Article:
Peter J Henning of the New York Times is so afraid of anonymity and freedom that he’s calling for the creation of a whole new government agency, a crypto-cop agency to protect him from his fears of fintech that just must destroy everything this man has worked so hard to build up.
He’s a white-collar crime lawyer, now a law professor at Wayne State University, so his dependence on preserving the way things are is fairly high.
Here is an excerpt for his justification for a call to create a new crypto-cop agency.
|Should Congress Create a Crypto-Cop?|
At a recent hearing of the Senate Banking, Housing and Urban Affairs Committee, Jay Clayton, the chairman of the S.E.C., and J. Christopher Giancarlo, the chairman of the C.F.T.C., spoke about their limited power to regulate the use of cryptocurrencies.
Mr. Clayton highlighted the risks posed by cryptocurrency trading platforms that call themselves “exchanges,” which gives the impression that they are regulated like the New York Stock Exchange and the Nasdaq. But investors using such platforms “do not receive many of the market protections that they would when transacting through broker-dealers on registered exchanges,” Mr. Clayton said. Instead, the cryptocurrency exchanges are considered “money transmission” businesses, subject to a hodgepodge of state and federal rules that provide little protection to those who use their services……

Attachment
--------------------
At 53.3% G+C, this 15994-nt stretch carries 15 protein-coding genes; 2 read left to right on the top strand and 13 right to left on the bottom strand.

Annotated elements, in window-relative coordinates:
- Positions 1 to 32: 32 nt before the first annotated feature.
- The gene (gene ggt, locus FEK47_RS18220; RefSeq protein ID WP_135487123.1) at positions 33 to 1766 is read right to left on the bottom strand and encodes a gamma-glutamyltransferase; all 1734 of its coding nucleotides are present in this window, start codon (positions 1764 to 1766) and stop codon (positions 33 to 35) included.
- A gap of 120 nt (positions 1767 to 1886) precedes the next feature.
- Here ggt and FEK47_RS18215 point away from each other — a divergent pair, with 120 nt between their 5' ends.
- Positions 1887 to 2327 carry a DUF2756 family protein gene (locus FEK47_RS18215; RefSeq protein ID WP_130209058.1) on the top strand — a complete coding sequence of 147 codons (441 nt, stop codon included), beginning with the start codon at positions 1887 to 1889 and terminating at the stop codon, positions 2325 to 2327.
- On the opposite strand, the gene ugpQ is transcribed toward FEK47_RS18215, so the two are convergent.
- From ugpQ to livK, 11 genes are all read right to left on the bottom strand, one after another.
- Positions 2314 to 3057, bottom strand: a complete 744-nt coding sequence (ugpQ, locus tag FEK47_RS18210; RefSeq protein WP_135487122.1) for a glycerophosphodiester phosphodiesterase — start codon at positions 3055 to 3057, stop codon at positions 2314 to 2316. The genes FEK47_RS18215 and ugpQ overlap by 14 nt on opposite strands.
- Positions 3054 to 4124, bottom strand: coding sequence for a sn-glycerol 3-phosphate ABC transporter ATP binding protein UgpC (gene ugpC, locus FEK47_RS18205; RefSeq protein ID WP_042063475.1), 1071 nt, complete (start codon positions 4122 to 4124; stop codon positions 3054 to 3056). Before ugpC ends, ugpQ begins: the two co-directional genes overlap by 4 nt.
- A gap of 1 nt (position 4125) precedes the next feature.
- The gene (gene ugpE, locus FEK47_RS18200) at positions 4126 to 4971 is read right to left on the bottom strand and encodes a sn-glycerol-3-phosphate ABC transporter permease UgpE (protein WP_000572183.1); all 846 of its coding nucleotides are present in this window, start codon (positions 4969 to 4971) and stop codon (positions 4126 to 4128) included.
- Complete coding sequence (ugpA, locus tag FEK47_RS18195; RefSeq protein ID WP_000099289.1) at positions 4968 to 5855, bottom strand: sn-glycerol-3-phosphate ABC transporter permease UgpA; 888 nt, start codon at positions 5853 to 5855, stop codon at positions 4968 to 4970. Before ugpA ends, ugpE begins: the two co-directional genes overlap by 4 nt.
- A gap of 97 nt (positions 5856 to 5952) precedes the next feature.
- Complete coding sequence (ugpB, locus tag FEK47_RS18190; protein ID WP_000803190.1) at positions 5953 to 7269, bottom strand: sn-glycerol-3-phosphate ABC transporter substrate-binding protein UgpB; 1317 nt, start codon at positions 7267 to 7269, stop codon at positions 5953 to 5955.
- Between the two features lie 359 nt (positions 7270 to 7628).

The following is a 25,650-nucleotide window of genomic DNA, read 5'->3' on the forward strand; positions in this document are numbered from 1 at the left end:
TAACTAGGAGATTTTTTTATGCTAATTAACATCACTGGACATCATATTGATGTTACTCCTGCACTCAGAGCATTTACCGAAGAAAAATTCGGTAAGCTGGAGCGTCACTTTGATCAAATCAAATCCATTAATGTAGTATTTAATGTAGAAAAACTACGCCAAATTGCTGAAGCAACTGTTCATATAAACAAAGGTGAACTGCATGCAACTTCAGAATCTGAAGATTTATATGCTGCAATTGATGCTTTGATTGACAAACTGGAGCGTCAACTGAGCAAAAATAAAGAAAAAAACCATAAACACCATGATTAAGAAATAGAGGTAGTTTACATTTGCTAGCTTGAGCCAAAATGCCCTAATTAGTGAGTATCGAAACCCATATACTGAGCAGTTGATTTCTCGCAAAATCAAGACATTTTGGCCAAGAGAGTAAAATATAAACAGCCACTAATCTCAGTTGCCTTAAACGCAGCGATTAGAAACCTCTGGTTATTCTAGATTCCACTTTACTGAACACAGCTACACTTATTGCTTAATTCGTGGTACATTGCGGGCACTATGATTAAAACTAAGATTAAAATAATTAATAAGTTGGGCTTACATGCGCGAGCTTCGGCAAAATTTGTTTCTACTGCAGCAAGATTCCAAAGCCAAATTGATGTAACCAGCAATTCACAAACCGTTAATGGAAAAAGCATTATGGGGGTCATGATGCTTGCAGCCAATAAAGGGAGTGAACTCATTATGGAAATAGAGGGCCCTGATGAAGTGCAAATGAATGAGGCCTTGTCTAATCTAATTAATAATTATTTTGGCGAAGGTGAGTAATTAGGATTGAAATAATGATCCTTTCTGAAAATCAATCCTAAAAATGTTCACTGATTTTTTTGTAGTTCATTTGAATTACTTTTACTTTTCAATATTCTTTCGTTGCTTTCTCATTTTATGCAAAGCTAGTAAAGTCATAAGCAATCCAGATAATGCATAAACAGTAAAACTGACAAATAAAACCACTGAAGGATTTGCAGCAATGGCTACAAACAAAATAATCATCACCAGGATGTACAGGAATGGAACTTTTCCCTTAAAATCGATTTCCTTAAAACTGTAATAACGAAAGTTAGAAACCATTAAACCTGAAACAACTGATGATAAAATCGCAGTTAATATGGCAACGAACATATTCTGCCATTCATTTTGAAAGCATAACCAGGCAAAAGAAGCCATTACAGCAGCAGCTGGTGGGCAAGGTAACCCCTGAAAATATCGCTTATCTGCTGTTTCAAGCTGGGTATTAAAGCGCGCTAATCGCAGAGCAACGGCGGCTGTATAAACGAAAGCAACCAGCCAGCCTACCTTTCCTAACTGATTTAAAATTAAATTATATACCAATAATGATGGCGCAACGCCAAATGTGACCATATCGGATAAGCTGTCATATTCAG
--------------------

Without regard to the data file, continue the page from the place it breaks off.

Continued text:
….Whether the S.E.C. or the C.F.T.C. are the best venues for this type of regulation is something Congress will have to decide. Neither agency has experience in overseeing virtual currencies, so assigning responsibility to one (or both) will require increased appropriations to develop rules and effective oversight.
Perhaps a new agency is needed. The S.E.C. was created by Congress in 1934 to implement greater federal regulation of the securities markets. The creation of, say, a Cryptocurrency Exchange Commission, or C.E.C., could address a rapidly developing product that defies easy categorization without having to deal with the demands — and foibles — of an entrenched bureaucracy.
|Read More at NYTimes.com|